Playboy magazine founder Hugh Hefner has died at the age of 91, the company has confirmed on Twitter.
In a statement, Playboy Enterprises said Mr Hefner died peacefully at his home from natural causes.
It read: "Hugh M Hefner, the American icon who in 1953 introduced the world to Playboy magazine and built the company into one of the most recognisable American global brands in history, peacefully passed away today from natural causes at his home, The Playboy Mansion, surrounded by loved ones."
Hefner, known as the "Heff", built Playboy into a brand that defined the sexual culture of the second half of the 20th century.
The first issue of the magazine, published in 1953, featured nude photographs of Marilyn Monroe and sold more than 50,000 copies.
By the 1970s, the magazine had more than seven million readers, but competition and the advent of the internet saw that circulation drop to less than three million by the start of the 21st century.
As well as nude pictures, the magazine also included articles from writers including Kurt Vonnegut, Vladimir Nabokov and Alex Haley, as well as interviews with Fidel Castro, Martin Luther King Jr and John Lennon.
In 2015, Playboy stopped publishing images of naked women, citing the proliferation of nudity online.
In a New York Times interview in 1992, Hefner revealed he was most proud of changing "attitudes toward sex".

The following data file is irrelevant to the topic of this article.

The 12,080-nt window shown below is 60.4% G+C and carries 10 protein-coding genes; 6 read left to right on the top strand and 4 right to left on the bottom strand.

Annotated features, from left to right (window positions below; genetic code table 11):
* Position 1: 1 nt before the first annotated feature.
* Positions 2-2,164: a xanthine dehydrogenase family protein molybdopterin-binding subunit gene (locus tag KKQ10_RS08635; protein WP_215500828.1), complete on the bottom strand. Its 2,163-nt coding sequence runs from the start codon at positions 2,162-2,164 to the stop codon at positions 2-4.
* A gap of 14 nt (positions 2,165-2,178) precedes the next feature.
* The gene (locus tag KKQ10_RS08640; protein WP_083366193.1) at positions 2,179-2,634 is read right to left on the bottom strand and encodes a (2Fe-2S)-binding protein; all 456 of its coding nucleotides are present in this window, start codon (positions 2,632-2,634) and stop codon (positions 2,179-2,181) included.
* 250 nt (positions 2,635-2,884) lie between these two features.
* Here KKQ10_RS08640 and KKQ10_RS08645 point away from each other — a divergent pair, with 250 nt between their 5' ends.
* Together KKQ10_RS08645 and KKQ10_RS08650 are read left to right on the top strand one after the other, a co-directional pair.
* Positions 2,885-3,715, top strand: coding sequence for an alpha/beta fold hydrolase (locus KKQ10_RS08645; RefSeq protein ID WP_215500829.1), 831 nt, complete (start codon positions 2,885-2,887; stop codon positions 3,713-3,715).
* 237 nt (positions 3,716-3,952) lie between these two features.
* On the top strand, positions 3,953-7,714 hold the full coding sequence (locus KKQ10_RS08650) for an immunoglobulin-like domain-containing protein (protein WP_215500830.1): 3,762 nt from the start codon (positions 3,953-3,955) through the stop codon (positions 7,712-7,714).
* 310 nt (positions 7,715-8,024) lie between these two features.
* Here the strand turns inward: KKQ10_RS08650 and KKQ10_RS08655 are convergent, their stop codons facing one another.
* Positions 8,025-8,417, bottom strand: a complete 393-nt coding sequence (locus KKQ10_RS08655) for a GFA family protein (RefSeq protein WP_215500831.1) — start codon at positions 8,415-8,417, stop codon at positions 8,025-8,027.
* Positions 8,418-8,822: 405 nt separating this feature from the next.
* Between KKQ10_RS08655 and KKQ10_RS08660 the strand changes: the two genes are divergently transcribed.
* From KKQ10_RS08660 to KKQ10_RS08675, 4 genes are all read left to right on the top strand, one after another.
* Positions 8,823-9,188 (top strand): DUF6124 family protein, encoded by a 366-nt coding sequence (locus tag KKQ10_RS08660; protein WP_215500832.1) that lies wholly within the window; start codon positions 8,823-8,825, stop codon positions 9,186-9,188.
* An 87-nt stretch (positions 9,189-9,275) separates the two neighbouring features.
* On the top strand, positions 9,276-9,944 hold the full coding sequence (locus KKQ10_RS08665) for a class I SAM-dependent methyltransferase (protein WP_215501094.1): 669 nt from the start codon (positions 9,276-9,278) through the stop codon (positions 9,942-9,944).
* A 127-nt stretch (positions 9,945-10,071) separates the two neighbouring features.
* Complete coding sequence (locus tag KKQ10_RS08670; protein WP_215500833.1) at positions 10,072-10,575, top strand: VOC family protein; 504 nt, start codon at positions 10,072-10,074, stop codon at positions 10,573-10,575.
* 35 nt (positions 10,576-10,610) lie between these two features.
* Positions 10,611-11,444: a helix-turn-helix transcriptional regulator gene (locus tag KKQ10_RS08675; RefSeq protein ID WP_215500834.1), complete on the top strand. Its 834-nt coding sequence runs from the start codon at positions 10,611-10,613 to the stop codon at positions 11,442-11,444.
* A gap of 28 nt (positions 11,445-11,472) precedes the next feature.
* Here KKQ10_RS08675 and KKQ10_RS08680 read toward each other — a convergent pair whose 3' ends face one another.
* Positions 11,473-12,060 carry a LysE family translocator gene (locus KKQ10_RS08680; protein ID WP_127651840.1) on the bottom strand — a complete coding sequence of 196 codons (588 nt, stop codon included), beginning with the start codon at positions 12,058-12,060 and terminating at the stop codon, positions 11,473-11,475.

He said: "That nice people can live together now. That I decontaminated the notion of premarital sex. That gives me great satisfaction."
He was often seen wearing red silk pajamas, smoking a pipe, and accompanied by scantily clad models at fantasy parties he staged at his Playboy mansions first in Chicago and then in Los Angeles.
Hefner claimed to have had sex with more than a thousand women, including many of those pictured in his magazine.
He was married three times. In 1949, he wed Mildred Williams, and the couple had two children. They divorced in 1958.
In July 1989, he married Kimberley Conrad, then Playmate of the Year, who was 27. They also had two children together, but separated in 1998 although she continued living next door to the Playboy mansion.
Cooper Hefner, his son and chief creative officer of Playboy Enterprises, said in a statement: "My father lived an exceptional and impactful life as a media and cultural pioneer and a leading voice behind some of the most significant social and cultural movements of our time in advocating free speech, civil rights and sexual freedom.
"He defined a lifestyle and ethos that lie at the heart of the Playboy brand, one of the most recognisable and enduring in history.
"He will be greatly missed by many, including his wife Crystal, my sister Christie and my brothers David and Marston and all of us at Playboy Enterprises."
Six years ago he proposed to then 24-year-old Crystal Harris, a former Playmate. She called off the wedding days before the ceremony, but changed her mind and they eventually married in 2012.